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TEXT OF INTERVIEW
Scott Jagow: We’re joined by Allan Sloan from Fortune Magazine. Allan, on this market psychology issue, what evidence do we have that this plan will improve investor confidence?
Allan Sloan: None whatsoever. Starting in the summer of 2007, the Fed and the Treasury have done any number of things that were designed to reassure the financial markets. And at last count, the special Fed lending programs had put into the world something over $400 billion, and the system was still messed up. So I wonder if another several hundred billion dollars going in will really make that much difference. I don’t know — it’s totally a question of confidence and psychology.
Jagow: All right, but let’s talk about the public’s psychology here. Do you think that this has forever changed people’s relationship with Wall Street, with their retirement security and all of that?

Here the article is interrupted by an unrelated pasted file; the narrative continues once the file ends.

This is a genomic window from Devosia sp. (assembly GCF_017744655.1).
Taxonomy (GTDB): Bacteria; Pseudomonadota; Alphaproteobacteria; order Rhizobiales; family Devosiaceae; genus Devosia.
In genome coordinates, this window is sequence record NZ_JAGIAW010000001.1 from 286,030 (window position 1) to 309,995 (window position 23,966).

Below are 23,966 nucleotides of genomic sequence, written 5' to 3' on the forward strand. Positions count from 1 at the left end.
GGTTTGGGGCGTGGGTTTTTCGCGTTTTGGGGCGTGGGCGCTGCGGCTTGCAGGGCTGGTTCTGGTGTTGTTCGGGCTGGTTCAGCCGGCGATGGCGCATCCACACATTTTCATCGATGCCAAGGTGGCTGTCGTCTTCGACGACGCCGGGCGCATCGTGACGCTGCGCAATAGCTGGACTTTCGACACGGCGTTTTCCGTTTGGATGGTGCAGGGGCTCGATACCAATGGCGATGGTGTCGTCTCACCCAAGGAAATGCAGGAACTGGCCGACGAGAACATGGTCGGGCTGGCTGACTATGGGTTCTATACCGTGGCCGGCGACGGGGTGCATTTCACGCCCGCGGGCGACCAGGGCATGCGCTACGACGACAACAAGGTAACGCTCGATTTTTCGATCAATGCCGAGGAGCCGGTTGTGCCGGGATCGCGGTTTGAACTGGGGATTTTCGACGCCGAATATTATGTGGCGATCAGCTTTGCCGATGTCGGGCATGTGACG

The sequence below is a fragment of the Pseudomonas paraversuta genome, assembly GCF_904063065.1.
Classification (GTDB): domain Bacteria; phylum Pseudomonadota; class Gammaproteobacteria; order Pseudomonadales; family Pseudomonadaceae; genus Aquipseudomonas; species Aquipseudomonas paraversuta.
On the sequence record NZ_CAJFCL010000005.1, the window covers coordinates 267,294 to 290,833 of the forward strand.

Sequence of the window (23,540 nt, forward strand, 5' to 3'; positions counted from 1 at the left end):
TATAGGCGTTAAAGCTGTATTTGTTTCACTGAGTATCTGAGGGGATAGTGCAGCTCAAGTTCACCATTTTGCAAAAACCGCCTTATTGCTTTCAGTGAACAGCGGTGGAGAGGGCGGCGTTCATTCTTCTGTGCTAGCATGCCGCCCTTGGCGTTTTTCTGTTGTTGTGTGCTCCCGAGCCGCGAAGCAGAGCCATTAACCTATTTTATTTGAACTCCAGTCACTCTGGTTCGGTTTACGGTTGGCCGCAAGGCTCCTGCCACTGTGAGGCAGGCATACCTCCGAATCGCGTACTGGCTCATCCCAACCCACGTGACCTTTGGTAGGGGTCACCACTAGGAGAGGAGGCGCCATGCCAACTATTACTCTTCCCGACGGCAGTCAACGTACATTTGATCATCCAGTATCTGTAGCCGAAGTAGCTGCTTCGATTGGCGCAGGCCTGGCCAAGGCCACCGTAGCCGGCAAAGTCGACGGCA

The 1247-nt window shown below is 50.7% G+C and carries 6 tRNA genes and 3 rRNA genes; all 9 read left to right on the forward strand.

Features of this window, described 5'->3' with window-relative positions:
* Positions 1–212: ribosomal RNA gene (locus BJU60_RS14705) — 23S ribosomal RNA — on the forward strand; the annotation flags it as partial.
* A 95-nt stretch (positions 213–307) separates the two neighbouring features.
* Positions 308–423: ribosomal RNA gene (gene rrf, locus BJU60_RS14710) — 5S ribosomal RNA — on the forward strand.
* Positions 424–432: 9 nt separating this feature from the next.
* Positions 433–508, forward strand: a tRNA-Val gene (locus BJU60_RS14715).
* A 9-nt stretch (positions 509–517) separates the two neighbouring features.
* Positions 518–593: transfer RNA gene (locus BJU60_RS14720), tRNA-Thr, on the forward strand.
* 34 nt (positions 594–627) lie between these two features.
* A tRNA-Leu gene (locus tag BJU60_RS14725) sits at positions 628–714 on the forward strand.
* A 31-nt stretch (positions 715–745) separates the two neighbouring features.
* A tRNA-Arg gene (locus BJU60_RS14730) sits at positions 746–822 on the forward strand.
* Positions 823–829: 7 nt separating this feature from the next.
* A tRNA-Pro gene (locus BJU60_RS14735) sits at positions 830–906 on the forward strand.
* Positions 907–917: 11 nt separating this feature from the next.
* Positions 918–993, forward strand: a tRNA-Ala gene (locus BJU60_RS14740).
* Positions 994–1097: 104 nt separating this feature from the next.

Sloan: Well, forever is not a word that really does well in America. I would say for the immediate future, however long that may be, this has to have eroded people’s confidence in Wall Street, confidence in the markets, confidence in the banks, confidence in their ability to somehow save for their own retirement when the best and brightest on Wall Street are on their hands and knees begging the government for help.
Jagow: Does this change your thinking about investing for your future?
Sloan: No. I’ve known for a long time that I’m pretty much on my own, and I’ve been extremely careful. My money market funds had no problems, my stocks have gotten whacked. But, you know, I didn’t own any of this bizarre financial things. I didn’t speculate on housing. I didn’t take out more of a mortgage than I could afford to invest in the stock market. And I’m going to continue to be prudent to the point of being boringly conservative.
Jagow: Well, that sounds like a good strategy right now. All right, Allan Sloan from Fortune Magazine. Thank you.
Sloan: You’re welcome, Scott.
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